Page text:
Forum Theme 1
The United States is one of the few places where a freshman-level composition course is a requirement for most students (Horner 1990). As a required course, however, it is also a source of contention, not only because of its cost to teach, but also because of its lack of perceived benefits. Complaints about the writing abilities of college students persist anecdotally among faculty, administrators and sometimes in the popular press and are often cast in terms of crises (e.g., Shiels 1975). As histories of college writing studies show, however, such perceived crises are often linked to larger, social changes about the production and regulation of meaning (Schroeder 2001), such as the expansion of higher education to new populations (Douglas 1975, Berlin 1984, Berlin 1987, Miller 1997), or technological changes that affect literacy practices (Eisenstein 1979, Miller and Shepherd 2004). However, as other researchers have noted, fears attendant to discourses of crisis often prompt calls for more rigorous standards and accountability which can paradoxically limit the opportunities for students to write well (Rose 1985).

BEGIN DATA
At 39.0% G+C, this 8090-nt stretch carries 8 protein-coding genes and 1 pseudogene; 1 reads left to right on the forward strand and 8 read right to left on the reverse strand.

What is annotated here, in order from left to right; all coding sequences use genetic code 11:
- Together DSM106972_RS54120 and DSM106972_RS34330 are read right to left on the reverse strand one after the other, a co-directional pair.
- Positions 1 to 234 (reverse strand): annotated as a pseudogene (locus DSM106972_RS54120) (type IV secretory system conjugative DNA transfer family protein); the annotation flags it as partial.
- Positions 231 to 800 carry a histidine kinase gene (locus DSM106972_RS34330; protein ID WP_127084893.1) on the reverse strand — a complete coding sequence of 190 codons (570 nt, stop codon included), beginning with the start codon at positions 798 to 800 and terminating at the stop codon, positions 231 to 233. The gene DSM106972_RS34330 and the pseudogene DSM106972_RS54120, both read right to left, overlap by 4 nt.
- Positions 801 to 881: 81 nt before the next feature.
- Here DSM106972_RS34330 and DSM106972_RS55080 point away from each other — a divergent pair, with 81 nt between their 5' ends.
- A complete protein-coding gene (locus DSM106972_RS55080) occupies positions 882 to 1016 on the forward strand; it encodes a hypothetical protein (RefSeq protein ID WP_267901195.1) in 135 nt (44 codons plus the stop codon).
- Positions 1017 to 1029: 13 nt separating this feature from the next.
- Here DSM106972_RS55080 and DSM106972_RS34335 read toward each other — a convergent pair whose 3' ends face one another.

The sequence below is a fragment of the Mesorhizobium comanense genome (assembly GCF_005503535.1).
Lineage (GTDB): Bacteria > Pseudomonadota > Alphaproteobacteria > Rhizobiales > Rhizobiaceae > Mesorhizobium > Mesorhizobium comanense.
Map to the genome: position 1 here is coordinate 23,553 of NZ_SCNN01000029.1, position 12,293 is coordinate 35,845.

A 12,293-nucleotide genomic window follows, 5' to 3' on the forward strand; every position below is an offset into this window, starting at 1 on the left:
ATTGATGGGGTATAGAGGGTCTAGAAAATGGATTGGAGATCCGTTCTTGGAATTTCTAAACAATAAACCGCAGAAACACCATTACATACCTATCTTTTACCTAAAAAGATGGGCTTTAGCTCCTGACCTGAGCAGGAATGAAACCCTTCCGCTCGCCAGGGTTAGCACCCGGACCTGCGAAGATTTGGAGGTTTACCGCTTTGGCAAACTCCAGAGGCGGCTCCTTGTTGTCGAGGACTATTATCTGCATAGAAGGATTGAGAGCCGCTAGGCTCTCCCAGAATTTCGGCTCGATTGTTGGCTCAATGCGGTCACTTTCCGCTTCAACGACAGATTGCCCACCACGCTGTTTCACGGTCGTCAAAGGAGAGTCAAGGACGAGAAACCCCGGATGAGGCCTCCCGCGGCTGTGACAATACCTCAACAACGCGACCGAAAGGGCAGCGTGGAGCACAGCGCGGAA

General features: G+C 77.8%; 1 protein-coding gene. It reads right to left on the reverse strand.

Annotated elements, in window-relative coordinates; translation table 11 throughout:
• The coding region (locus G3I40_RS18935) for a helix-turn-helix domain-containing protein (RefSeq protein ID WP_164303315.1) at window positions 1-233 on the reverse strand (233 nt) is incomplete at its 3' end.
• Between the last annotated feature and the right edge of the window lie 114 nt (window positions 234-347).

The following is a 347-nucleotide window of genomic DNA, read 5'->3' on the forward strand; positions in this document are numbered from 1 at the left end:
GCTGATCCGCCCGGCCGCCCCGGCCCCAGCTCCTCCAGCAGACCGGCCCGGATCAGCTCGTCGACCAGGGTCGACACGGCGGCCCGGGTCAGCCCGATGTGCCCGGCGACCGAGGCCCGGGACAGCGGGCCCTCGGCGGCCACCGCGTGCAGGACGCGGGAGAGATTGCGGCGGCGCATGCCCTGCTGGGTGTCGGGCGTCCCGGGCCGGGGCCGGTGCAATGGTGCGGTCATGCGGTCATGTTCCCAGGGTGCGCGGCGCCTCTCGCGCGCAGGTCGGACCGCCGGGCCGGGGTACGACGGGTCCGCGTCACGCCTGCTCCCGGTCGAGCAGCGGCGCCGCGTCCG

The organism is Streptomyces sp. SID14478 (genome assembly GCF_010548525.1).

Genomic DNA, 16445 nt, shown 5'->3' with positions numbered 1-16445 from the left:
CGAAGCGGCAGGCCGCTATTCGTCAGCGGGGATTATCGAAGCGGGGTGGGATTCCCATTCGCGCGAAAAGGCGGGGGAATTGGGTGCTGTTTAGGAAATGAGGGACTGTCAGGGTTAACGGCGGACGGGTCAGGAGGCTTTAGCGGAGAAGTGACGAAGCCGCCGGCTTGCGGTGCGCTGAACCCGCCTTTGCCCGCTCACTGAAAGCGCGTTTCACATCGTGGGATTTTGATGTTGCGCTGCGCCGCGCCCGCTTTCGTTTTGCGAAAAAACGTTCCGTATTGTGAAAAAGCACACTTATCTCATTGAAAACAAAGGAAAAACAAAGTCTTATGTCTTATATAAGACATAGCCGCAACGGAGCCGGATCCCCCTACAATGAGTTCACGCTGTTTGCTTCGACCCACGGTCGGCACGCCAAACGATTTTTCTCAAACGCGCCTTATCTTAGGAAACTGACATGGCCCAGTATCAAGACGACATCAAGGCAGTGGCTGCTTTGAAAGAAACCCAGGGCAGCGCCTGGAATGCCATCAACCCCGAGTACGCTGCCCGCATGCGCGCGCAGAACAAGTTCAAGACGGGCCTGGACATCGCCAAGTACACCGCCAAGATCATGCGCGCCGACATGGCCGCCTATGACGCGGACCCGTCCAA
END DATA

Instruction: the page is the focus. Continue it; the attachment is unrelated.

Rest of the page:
©2010 David M. Grant
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Grant, David M.
"Back to the Future? Writing Instruction in the 21st Century Liberal Arts,"
UNIversitas: Journal of Research, Scholarship, and Creative Activity: Vol. 6:
2, Article 2.
Available at: https://scholarworks.uni.edu/universitas/vol6/iss2/2